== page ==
BUFFALO, N.Y. (WIVB) — The Bennett Tigers enjoyed their moment in the sun. On a glorious morning before the blizzard arrived, there was no rain on the football state championship parade that breezed through the city on Thursday.
“A very treasurable moment,” said Bennett senior captain Rashard Perry, the Trench Trophy winner who one day earlier signed a scholarship offer to play for Syracuse University. “All of my teammates, once the future comes, we are going to remember this day.”
The parade was held in recognition of the NYSPHSAA Class AA title won earlier this month, a crowing achievement at the end of a season that was threatened by the Tigers being forced to forfeit their first four victories over a clerical error regarding one player’s transfer paperwork.
Police escorted six buses decorated with orange and blue balloons, filled by football players, coaches, cheerleaders, fellow students, and the Tiger mascot. Followed by a calvary of honking car horns, the group departed Lewis J. Bennett School on Main Street, traveled down Fillmore Avenue and Genesee Street, and arrived at Niagara Square on the front steps of Buffalo’s City Hall.
“It was emotional,” Perry said. “We passed by some spots that reminded me of times when I was little, playing as kids. People in the city, even though they had their day-to-day things, they came out to support us. It was good to see the whole city and town behind us. Coming this far is really breathtaking to me.”
Bennett coach Steve McDuffie was moved to tears during the bus ride. He recalled the day earlier this season when he told the team that Section VI had ruled an eligibility violation forced them to forfeit four wins. The initial disappointment galvanized the Tigers to win their final seven games after being stricken with an 0-6 record.
“This is the best 7-6 team in the nation,” school principal Carlos Alvarez stated.
Watch video of Bennett’s state championship celebration on the steps of Buffalo’s City Hall in the tweet embedded at the bottom of this post.
“They are true state champions,” McDuffie said. “And they are truly one of the best teams in the country.”
Mayor Byron Brown proclaimed Dec. 4, the occasion when Bennett won the state title game in Syracuse, as Bennett Tigers Day in Buffalo.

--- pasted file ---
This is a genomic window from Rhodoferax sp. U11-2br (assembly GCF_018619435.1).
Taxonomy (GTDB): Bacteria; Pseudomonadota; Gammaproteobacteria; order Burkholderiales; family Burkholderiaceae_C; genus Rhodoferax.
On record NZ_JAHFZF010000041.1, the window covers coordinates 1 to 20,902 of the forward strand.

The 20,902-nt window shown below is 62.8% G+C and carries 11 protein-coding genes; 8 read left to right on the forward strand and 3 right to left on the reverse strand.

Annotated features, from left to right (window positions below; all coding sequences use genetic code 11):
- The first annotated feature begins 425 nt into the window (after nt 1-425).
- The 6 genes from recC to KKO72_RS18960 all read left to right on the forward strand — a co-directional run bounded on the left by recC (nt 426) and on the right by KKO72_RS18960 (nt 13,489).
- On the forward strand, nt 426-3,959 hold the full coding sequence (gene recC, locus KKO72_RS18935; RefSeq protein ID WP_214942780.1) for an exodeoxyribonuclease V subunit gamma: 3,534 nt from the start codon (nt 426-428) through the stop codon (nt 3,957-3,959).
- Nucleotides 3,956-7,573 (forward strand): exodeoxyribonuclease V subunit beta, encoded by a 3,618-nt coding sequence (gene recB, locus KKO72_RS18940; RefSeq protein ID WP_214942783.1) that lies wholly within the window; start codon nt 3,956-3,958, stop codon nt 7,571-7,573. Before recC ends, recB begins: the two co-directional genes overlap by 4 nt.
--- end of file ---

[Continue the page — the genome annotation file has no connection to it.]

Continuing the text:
“On behalf of the residents of Buffalo, we thank the Bennett Tigers for giving us another thing to cheer, and shining a positive light on the team, Bennett High School, and our entire community,” Brown said. “There was adversity. There was some tough times. But they never gave up. They kept going, in true Buffalo fashion. And when they kept going, they won the whole thing.”
Bennett’s title reign is a beacon for Black excellence, as McDuffie became the first Black coach to win a NYSPHSAA football championship, with a predominantly Black roster of inner-city residents.
“I am so proud of this team and I am so proud of Coach McDuffie,” said Tonja Williams, the superintendent for Buffalo Public Schools, an African-American woman born and raised in Buffalo. “Not only are these young men athletes, but they are scholars.”
One supporter in the crowd shouted several times that McDuffie deserved a key to the city for building Bennett into a championship program. Brown, in his fifth term as the first Black mayor of Buffalo, agreed that if the Tigers win back-to-back titles, McDuffie will be so honored.
“We are going to do it again,” McDuffie declared. “This is not going to be the last state championship at Bennett High School.”
Telling his top-ranked team that it was suddenly winless at midseason was one of the hardest coaching tasks of McDuffie’s career. But the Tigers’ response to adversity, as McDuffie has often repeated, revealed the strength of their character.
“When they say this is the thing that stories are made of, hey ya’ll did it,” McDuffie said. “And I’m so proud of ya’ll. When they came in that room after we talked to them, we said we write our own story. Each page we flipped was a new chapter. And guess what?
“It was a storybook ending.”